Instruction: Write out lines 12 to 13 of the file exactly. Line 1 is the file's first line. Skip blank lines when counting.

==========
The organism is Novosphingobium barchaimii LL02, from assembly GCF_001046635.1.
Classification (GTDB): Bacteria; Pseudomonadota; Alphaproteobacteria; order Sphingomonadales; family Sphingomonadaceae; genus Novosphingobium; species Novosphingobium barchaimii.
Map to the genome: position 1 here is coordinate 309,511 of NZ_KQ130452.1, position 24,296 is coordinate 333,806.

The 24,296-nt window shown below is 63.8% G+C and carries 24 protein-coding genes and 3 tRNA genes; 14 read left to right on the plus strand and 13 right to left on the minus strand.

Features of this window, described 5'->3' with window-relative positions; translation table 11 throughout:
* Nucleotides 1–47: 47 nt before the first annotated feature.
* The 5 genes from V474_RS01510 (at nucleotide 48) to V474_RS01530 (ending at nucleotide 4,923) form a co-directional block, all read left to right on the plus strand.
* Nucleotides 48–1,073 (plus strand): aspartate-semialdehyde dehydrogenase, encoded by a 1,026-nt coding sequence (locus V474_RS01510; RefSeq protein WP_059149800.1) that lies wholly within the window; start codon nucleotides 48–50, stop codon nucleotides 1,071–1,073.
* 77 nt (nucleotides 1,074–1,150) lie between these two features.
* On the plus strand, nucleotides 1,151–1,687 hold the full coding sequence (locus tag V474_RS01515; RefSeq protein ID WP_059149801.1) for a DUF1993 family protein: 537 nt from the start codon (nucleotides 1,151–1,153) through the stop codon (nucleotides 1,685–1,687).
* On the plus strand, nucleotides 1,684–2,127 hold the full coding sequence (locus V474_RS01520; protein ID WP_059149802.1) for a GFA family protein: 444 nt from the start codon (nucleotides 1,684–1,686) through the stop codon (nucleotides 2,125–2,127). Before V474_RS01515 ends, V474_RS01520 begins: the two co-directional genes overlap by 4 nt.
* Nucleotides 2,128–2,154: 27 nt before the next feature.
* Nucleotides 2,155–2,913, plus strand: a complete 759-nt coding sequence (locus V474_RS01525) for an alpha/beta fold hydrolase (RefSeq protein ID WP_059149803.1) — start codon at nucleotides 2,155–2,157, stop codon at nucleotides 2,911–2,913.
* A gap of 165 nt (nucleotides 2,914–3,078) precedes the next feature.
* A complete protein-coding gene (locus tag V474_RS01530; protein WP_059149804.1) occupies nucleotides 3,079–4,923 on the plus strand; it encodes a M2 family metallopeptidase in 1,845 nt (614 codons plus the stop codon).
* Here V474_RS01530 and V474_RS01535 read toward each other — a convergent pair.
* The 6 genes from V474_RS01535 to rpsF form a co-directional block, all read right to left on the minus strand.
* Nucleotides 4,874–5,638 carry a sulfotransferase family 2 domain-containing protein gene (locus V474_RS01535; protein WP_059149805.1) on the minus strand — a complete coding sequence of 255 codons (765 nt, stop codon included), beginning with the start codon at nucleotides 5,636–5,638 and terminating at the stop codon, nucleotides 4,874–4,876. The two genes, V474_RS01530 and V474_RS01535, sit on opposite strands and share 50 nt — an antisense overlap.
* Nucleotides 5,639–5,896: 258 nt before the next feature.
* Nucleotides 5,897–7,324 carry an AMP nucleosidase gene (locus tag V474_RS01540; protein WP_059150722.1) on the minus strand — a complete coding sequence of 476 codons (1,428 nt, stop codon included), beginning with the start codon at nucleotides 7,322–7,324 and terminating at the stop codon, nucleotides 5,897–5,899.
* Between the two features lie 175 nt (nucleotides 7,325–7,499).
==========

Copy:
* Nucleotides 2,128–2,154: 27 nt before the next feature.
* Nucleotides 2,155–2,913, plus strand: a complete 759-nt coding sequence (locus V474_RS01525) for an alpha/beta fold hydrolase (RefSeq protein ID WP_059149803.1) — start codon at nucleotides 2,155–2,157, stop codon at nucleotides 2,911–2,913.